Malaria is a parasitic disease transferred by mosquitos. The species of Plasmodium falciparum is responsible for most malaria cases in Africa, and infections often lead to death. Drug resistance adds to the need for new antimalarial drugs.
Ian H. Gilbert, Kevin D. Read, both University of Dundee, UK, and colleagues, synthesized a library of 31 compounds and evaluated their antimalarial potency. As a starting point, the researchers selected an amidoacetamide from a high-throughput screening by GlaxoSmithKline for further optimization. The chosen compound showed promising antimalarial activity against P. falciparum, and was not cytotoxic for mammalian cells at concentrations tested. Modification of the linker led to a compound (pictured) with antimalarial potency that was improved more than 10-fold compared with the lead structure. It selectively inhibited P. falciparum with a half maximal effective concentration (EC50) of 7 nM.
However, the metabolic stability and solubility of the compound were still poor, and could not be improved while maintaining the antimalarial activity. According to the researchers, it is nevertheless a valuable compound for the identification of the molecular target and the search for new antimalarial drugs.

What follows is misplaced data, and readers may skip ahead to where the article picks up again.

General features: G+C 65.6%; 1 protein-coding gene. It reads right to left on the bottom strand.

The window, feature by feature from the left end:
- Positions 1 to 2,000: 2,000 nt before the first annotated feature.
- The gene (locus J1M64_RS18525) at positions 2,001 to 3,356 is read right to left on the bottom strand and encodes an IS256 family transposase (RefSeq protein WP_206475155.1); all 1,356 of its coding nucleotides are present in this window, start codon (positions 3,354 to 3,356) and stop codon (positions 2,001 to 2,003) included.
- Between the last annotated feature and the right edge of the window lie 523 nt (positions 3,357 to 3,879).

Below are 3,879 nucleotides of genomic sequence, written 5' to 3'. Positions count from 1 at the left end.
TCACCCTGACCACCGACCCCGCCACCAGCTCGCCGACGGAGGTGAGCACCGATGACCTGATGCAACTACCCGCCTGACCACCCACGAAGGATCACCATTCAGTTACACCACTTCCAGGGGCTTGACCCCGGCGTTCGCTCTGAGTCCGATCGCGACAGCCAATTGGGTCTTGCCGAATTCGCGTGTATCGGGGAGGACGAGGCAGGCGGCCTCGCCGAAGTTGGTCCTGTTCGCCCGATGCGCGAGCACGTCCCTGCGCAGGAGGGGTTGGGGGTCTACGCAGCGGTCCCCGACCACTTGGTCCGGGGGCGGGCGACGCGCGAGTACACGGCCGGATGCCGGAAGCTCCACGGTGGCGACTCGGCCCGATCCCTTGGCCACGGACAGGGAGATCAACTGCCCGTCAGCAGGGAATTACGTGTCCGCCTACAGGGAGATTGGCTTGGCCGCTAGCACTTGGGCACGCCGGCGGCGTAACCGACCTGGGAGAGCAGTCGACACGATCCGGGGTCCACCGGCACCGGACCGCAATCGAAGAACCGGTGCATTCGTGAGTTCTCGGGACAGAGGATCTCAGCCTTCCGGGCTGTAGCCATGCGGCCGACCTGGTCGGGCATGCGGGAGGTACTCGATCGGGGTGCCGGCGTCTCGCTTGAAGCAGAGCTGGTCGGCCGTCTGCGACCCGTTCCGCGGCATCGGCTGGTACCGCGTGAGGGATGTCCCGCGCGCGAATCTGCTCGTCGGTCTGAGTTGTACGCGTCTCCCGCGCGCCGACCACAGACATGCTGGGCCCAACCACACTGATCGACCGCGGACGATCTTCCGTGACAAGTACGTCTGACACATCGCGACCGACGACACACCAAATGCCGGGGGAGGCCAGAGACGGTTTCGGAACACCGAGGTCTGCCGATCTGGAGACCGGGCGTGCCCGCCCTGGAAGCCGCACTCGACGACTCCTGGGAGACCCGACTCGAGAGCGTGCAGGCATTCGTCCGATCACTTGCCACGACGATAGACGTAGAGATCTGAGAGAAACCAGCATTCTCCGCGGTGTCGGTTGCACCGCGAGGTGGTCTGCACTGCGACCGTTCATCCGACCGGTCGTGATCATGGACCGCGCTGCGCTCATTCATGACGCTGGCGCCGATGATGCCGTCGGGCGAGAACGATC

- Substituted Aminoacetamides as Novel Leads for Malaria Treatment,
Neil R. Norcross, Caroline Wilson, Beatriz Baragaña, Irene Hallyburton, Maria Osuna-Cabello, Suzanne Norval, Jennifer Riley, Daniel Fletcher, Robert Sinden, Michael Delves, Andrea Ruecker, Sandra Duffy, Stephan Meister, Yevgeniya Antonova-Koch, Benigno Crespo, Cristina de Cózar, Laura M. Sanz, Francisco Javier Gamo, Vicky M. Avery, Julie A. Frearson, David W. Gray, Alan H. Fairlamb, Elizabeth A. Winzeler, David Waterson, Simon F. Campbell, Paul A. Willis, Kevin D. Read, Ian H. Gilbert,
ChemMedChem 2019, 14, 1329–1335.